· Be Comfortable With Mistakes
We are not robots. All of us make wrong decisions in our lives.
Studies show that to better deal with mistakes, you should try reframing them as results rather than failures. Mistakes are just experiences you can use later to better deal with the decisions you have to make and get closer to your desired outcomes.
Your value as a person is not contingent on your mistakes – you made a mistake, but you are not a mistake! Being comfortable with errors shows that you are willing to grow.
· Rewire Your Brain For Empathy
According to Jane Bolton, PsyD, people are born hardwired to feel emotions. Thus, receiving and giving empathy meets the human need for association and recognition, making you more confident in making decisions.
Research has shown that empathy influences self-esteem. You tend to feel more confident when you understand others and can maintain meaningful relationships.
Empathy not only helps others but also helps you grow and make better decisions.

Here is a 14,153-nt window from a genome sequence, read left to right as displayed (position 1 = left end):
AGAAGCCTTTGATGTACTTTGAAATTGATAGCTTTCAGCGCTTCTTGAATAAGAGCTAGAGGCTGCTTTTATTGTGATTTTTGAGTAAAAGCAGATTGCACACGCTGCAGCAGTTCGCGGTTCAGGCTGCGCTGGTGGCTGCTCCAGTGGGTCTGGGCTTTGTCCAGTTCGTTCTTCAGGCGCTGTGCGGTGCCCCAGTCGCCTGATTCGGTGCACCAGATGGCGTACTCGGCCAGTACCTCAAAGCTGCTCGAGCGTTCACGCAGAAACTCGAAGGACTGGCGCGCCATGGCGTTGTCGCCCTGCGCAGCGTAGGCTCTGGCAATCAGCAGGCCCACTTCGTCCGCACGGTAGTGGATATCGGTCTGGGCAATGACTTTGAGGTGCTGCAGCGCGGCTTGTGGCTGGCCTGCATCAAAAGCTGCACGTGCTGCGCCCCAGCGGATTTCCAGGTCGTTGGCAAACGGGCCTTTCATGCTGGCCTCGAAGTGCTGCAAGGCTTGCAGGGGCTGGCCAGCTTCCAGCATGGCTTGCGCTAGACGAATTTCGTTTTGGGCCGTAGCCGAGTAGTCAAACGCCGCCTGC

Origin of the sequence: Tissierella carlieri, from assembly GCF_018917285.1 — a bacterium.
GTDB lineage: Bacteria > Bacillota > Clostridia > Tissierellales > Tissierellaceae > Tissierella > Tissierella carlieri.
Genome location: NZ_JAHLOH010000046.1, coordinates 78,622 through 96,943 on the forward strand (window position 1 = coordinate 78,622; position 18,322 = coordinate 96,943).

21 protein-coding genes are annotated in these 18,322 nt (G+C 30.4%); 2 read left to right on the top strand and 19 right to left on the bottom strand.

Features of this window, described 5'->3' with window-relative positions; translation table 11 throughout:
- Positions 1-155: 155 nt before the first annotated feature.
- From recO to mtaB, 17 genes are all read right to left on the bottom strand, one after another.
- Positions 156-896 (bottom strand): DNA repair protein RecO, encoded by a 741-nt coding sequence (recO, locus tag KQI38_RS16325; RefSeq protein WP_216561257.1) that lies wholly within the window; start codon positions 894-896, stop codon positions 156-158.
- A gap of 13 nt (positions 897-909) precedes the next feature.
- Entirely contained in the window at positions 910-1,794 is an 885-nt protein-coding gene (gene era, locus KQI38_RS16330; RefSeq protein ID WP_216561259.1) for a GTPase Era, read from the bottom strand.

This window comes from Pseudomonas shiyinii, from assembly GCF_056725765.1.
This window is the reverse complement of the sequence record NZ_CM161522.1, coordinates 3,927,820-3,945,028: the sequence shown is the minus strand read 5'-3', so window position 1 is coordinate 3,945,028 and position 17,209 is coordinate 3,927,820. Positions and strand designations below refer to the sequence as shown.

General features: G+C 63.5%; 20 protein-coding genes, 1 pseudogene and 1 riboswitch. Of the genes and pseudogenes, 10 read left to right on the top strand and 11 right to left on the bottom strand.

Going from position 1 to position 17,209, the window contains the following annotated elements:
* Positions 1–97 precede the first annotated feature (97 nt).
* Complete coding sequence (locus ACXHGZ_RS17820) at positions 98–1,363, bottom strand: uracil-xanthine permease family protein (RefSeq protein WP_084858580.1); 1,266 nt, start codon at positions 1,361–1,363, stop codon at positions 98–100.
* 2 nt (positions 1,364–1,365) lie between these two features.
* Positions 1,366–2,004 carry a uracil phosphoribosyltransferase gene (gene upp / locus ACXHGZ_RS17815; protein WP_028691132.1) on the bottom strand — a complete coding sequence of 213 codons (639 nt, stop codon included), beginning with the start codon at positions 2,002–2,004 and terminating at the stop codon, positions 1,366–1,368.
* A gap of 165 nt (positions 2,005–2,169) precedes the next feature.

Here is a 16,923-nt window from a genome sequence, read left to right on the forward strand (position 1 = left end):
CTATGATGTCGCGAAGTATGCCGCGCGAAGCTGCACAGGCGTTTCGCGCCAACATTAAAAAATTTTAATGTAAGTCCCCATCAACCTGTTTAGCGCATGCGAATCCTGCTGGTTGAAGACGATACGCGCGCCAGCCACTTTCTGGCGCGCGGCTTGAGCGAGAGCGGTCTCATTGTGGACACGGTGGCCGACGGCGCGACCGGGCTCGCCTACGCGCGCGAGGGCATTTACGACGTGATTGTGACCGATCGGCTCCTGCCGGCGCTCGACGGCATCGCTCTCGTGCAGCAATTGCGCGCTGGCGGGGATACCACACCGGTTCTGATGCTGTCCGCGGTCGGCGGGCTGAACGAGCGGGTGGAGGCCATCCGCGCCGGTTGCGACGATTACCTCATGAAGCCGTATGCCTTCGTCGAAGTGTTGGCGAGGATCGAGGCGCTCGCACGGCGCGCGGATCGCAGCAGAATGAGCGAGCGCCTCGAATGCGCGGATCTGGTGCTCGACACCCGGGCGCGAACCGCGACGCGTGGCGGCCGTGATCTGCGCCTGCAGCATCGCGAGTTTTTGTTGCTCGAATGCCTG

· Ask For Help
Second-guessing yourself also comes from the fear that people will reject or help you when needed.
But evidence shows that those who have rejected us in the past are most likely to help because of empathy. Also, according to Social Psychologist Heidi Grant, people tend to like us more for asking for help.
So, when asking for help, we get the advice we need when we doubt ourselves, and we can make new connections and get people to like us.
Life today is simply hectic; we always feel pressured to be perfect and act just the right way. Feeling a bit lost and second-guessing yourself is typical in this context. But remember these three things: focus on growth, never stop learning, and, most important, you matter, and you should always make sure your needs are fulfilled.
The more you learn about the world, the more you discover who you are, and the more you focus on bettering yourself, the easier it will be to stop doubting your decisions. And who knows, you might even get that car you always wanted without second-guessing your every move.